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The racist next door
If the assumptions of neighbour discrimination and its influence on building landlords are true, fewer foreign-origin individuals should live in a dwelling owned by building landlords. To verify this, the authors compare two tenant groups in the private housing market: African-origin immigrants residing in France for more than 4 years and French-born citizens.
For the analysis, the authors assume that building landlords are not more racist than single-dwelling ones. The contrary could bias the results. Authors exploit data from the French housing survey (INSEE) and show that the two types of landlords share many characteristics.
The authors take into account the heterogeneity of the two tenant groups by using regressive methods and matching propensity scores. They identify the influence of geography, comparing urban and rural areas. This is a significant feature because more buildings are owned by one landlord in rural zones, while African-origin people live predominantly in urban areas.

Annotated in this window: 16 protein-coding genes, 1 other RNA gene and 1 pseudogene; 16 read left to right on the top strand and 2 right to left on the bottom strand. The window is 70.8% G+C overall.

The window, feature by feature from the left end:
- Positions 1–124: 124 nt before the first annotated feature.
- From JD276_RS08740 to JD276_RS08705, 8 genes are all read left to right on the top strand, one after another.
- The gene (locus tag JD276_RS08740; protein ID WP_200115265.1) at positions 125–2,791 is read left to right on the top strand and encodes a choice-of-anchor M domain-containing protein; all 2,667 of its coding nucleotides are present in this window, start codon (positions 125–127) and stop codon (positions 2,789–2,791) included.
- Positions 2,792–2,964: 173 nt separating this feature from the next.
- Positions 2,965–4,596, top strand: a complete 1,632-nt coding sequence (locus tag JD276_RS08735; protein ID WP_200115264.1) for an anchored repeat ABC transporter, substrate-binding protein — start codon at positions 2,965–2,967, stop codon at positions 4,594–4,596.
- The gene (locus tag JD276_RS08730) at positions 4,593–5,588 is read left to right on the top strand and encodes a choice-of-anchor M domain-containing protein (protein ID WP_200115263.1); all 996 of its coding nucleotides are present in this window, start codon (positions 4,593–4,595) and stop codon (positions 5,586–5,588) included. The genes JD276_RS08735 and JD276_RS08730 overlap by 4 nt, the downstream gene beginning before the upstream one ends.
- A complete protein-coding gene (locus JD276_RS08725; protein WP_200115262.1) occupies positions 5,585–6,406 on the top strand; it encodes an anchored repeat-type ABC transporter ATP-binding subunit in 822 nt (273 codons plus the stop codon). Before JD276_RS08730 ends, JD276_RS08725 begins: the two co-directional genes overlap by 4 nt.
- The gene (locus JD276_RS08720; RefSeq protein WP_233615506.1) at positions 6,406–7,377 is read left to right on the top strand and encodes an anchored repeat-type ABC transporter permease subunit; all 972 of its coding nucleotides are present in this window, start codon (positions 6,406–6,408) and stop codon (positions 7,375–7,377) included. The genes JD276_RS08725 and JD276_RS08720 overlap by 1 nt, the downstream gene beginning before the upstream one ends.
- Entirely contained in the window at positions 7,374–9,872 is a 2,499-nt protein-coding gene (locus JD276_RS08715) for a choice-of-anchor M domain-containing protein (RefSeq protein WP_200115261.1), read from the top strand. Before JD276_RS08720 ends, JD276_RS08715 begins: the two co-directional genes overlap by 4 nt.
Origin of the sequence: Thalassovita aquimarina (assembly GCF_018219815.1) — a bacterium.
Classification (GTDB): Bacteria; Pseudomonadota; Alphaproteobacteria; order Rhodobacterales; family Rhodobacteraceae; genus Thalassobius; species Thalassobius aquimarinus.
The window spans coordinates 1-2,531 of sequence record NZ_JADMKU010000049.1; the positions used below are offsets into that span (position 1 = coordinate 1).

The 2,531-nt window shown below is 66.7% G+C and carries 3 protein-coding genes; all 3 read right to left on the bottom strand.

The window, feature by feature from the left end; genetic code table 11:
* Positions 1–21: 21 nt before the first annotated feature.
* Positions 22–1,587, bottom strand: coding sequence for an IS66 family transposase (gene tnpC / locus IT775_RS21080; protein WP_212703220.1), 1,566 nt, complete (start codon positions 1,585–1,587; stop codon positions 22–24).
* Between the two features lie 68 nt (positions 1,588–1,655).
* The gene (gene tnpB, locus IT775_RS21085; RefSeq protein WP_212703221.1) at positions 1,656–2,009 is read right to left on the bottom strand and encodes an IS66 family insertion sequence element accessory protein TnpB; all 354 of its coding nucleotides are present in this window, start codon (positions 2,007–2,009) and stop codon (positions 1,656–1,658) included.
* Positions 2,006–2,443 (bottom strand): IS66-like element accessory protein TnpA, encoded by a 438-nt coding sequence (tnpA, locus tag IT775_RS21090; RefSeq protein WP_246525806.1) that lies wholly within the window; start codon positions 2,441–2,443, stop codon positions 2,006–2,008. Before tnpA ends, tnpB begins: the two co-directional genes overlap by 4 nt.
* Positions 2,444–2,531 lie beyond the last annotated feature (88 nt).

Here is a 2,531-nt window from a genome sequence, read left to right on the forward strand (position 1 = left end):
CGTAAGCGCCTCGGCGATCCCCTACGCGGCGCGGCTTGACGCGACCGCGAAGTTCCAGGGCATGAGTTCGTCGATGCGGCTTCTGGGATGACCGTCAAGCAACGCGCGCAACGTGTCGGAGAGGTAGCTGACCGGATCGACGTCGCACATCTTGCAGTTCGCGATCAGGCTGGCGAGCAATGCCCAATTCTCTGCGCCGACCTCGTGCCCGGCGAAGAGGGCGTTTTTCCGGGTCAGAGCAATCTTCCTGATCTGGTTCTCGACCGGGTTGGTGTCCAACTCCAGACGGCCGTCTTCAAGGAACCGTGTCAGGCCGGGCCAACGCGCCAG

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Other things being equal, 39% of the French-born tenants rent a dwelling owned by a building landlord, against 33% for the African immigrants. The 6 percentage-point difference represents 15% of the average overall probability3 , which is statistically significant.
Only one part of the overall discrimination is captured by this figure, that where building neighbours are involved. The researchers only study the difference between whole-building and single-dwelling landlords, and it is probable that the latter also discriminate against African immigrants, although to a lesser extent.